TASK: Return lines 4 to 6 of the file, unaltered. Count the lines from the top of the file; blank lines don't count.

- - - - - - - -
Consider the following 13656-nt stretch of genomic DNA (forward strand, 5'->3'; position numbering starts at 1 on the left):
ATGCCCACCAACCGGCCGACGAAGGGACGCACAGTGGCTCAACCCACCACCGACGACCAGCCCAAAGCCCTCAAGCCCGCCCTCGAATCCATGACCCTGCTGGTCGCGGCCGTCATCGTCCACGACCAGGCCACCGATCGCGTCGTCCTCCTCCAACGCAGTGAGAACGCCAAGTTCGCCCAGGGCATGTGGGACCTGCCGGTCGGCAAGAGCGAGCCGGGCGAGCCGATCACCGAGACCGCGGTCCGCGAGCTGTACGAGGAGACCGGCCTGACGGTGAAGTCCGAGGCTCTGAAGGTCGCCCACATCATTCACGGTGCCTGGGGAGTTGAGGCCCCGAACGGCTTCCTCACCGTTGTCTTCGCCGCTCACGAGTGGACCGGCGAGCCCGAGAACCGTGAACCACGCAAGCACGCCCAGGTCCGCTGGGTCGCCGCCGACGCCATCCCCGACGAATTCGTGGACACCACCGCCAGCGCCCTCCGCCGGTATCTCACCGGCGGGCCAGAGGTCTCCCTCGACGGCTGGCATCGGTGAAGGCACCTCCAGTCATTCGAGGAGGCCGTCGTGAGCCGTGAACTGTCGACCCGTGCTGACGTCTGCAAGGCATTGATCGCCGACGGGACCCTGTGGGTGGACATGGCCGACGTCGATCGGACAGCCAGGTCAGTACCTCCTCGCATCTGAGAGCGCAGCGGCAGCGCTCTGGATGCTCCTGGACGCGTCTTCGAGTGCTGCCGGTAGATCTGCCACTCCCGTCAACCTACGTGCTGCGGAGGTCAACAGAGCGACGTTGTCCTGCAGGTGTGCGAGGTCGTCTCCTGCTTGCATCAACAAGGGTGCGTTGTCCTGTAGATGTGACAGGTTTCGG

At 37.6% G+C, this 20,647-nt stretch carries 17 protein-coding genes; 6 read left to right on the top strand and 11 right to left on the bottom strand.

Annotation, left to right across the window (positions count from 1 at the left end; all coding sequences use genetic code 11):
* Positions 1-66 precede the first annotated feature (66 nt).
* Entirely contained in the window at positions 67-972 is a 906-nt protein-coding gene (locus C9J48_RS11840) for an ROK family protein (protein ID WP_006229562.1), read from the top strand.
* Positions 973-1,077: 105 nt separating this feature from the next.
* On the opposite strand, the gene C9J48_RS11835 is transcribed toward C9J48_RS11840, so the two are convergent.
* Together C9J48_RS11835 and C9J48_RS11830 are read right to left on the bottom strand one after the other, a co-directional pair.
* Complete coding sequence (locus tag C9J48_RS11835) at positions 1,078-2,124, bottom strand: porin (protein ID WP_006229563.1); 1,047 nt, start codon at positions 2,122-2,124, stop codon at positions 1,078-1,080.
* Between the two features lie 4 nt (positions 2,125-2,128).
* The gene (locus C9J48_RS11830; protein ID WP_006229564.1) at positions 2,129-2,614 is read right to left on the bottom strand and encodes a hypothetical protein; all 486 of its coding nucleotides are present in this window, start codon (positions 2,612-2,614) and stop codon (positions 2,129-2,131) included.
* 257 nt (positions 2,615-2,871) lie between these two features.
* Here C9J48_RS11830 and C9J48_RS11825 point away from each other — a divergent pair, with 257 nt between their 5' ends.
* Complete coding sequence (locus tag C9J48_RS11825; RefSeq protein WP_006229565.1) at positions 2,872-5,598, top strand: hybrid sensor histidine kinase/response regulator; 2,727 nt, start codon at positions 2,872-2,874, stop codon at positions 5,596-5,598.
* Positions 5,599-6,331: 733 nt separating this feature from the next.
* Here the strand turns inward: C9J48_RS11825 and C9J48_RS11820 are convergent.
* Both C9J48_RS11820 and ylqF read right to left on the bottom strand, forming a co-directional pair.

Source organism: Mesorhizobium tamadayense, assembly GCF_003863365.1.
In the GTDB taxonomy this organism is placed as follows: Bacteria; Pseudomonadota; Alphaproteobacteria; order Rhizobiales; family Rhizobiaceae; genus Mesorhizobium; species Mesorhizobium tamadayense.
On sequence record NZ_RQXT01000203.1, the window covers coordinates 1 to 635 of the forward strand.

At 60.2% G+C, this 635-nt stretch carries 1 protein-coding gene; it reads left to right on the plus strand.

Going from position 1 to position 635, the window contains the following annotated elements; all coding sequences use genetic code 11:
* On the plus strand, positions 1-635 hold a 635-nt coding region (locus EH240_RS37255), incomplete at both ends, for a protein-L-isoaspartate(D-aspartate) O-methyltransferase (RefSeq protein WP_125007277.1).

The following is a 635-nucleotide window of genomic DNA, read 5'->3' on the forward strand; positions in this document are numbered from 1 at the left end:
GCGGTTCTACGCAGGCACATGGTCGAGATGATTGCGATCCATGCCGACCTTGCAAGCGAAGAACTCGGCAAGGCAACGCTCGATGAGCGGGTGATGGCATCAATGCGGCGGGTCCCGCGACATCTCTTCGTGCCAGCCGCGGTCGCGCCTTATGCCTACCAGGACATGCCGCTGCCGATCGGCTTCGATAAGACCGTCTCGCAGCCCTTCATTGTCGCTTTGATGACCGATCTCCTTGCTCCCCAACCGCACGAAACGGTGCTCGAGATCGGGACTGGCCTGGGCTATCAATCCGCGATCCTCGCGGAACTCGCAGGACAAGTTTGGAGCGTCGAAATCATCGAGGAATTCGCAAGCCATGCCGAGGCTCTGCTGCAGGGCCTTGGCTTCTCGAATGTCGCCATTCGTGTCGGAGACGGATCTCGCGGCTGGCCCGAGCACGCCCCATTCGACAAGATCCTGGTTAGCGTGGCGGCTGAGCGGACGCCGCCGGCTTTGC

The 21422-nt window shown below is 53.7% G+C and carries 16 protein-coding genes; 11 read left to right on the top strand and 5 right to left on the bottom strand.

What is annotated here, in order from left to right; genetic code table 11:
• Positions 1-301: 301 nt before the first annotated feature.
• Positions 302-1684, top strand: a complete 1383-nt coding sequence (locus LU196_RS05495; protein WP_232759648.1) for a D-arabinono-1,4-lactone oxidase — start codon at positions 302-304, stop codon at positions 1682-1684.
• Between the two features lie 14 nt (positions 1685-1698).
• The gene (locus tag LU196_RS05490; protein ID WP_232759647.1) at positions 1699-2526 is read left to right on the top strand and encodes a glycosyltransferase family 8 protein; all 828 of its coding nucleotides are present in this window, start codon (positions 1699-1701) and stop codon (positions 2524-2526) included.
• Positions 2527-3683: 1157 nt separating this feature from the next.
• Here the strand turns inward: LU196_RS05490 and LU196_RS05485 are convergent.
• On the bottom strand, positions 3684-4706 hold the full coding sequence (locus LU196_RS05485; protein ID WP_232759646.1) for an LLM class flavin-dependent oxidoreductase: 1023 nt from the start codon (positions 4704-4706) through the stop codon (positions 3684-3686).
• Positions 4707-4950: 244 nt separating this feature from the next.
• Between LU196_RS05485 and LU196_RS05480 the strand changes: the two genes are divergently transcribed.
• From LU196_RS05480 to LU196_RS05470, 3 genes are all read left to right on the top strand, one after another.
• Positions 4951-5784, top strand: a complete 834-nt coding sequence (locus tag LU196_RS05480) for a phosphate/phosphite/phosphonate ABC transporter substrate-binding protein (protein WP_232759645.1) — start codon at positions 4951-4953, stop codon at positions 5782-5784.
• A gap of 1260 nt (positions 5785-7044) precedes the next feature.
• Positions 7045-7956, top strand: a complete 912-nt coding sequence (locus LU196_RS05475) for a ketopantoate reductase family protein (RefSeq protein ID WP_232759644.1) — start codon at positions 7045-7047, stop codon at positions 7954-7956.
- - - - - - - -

Annotation, left to right across the window (positions count from 1 at the left end; all coding sequences use genetic code 11):
* Positions 1-66 precede the first annotated feature (66 nt).
* Entirely contained in the window at positions 67-972 is a 906-nt protein-coding gene (locus C9J48_RS11840) for an ROK family protein (protein ID WP_006229562.1), read from the top strand.